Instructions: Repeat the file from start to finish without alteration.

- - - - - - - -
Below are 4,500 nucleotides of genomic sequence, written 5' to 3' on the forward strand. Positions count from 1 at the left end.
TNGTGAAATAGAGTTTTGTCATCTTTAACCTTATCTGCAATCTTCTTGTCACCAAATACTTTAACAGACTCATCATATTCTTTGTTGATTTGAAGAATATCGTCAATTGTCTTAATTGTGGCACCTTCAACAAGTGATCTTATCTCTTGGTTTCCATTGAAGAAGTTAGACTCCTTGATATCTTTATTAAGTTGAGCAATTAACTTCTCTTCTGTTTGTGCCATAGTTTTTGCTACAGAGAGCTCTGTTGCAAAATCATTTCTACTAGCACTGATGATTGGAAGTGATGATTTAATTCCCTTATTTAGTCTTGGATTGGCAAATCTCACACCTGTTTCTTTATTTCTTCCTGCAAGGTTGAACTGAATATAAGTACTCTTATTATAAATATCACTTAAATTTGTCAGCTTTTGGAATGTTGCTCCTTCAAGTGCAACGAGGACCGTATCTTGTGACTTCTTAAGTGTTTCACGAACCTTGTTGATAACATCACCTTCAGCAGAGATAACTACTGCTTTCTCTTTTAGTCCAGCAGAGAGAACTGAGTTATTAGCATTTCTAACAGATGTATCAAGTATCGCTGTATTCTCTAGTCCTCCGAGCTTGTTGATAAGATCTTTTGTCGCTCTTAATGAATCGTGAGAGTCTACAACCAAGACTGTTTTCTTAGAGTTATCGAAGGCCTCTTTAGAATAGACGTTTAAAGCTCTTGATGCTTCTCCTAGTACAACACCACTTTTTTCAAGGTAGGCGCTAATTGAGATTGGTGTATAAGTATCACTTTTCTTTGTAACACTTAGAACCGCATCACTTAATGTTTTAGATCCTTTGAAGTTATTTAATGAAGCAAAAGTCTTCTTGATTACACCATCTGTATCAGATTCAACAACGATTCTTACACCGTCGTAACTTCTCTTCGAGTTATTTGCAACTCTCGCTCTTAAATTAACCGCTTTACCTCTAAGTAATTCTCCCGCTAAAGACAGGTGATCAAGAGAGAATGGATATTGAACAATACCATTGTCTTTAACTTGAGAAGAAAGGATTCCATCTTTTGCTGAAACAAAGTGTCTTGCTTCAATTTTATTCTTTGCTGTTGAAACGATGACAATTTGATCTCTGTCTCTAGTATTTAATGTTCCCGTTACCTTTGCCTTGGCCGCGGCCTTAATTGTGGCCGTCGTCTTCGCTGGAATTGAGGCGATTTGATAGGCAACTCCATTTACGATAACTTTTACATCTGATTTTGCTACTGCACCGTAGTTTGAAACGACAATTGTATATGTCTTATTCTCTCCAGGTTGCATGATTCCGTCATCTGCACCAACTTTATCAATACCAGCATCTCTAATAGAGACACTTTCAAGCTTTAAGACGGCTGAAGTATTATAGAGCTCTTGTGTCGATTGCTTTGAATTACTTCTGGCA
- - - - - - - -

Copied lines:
Below are 4,500 nucleotides of genomic sequence, written 5' to 3' on the forward strand. Positions count from 1 at the left end.
TNGTGAAATAGAGTTTTGTCATCTTTAACCTTATCTGCAATCTTCTTGTCACCAAATACTTTAACAGACTCATCATATTCTTTGTTGATTTGAAGAATATCGTCAATTGTCTTAATTGTGGCACCTTCAACAAGTGATCTTATCTCTTGGTTTCCATTGAAGAAGTTAGACTCCTTGATATCTTTATTAAGTTGAGCAATTAACTTCTCTTCTGTTTGTGCCATAGTTTTTGCTACAGAGAGCTCTGTTGCAAAATCATTTCTACTAGCACTGATGATTGGAAGTGATGATTTAATTCCCTTATTTAGTCTTGGATTGGCAAATCTCACACCTGTTTCTTTATTTCTTCCTGCAAGGTTGAACTGAATATAAGTACTCTTATTATAAATATCACTTAAATTTGTCAGCTTTTGGAATGTTGCTCCTTCAAGTGCAACGAGGACCGTATCTTGTGACTTCTTAAGTGTTTCACGAACCTTGTTGATAACATCACCTTCAGCAGAGATAACTACTGCTTTCTCTTTTAGTCCAGCAGAGAGAACTGAGTTATTAGCATTTCTAACAGATGTATCAAGTATCGCTGTATTCTCTAGTCCTCCGAGCTTGTTGATAAGATCTTTTGTCGCTCTTAATGAATCGTGAGAGTCTACAACCAAGACTGTTTTCTTAGAGTTATCGAAGGCCTCTTTAGAATAGACGTTTAAAGCTCTTGATGCTTCTCCTAGTACAACACCACTTTTTTCAAGGTAGGCGCTAATTGAGATTGGTGTATAAGTATCACTTTTCTTTGTAACACTTAGAACCGCATCACTTAATGTTTTAGATCCTTTGAAGTTATTTAATGAAGCAAAAGTCTTCTTGATTACACCATCTGTATCAGATTCAACAACGATTCTTACACCGTCGTAACTTCTCTTCGAGTTATTTGCAACTCTCGCTCTTAAATTAACCGCTTTACCTCTAAGTAATTCTCCCGCTAAAGACAGGTGATCAAGAGAGAATGGATATTGAACAATACCATTGTCTTTAACTTGAGAAGAAAGGATTCCATCTTTTGCTGAAACAAAGTGTCTTGCTTCAATTTTATTCTTTGCTGTTGAAACGATGACAATTTGATCTCTGTCTCTAGTATTTAATGTTCCCGTTACCTTTGCCTTGGCCGCGGCCTTAATTGTGGCCGTCGTCTTCGCTGGAATTGAGGCGATTTGATAGGCAACTCCATTTACGATAACTTTTACATCTGATTTTGCTACTGCACCGTAGTTTGAAACGACAATTGTATATGTCTTATTCTCTCCAGGTTGCATGATTCCGTCATCTGCACCAACTTTATCAATACCAGCATCTCTAATAGAGACACTTTCAAGCTTTAAGACGGCTGAAGTATTATAGAGCTCTTGTGTCGATTGCTTTGAATTACTTCTGGCA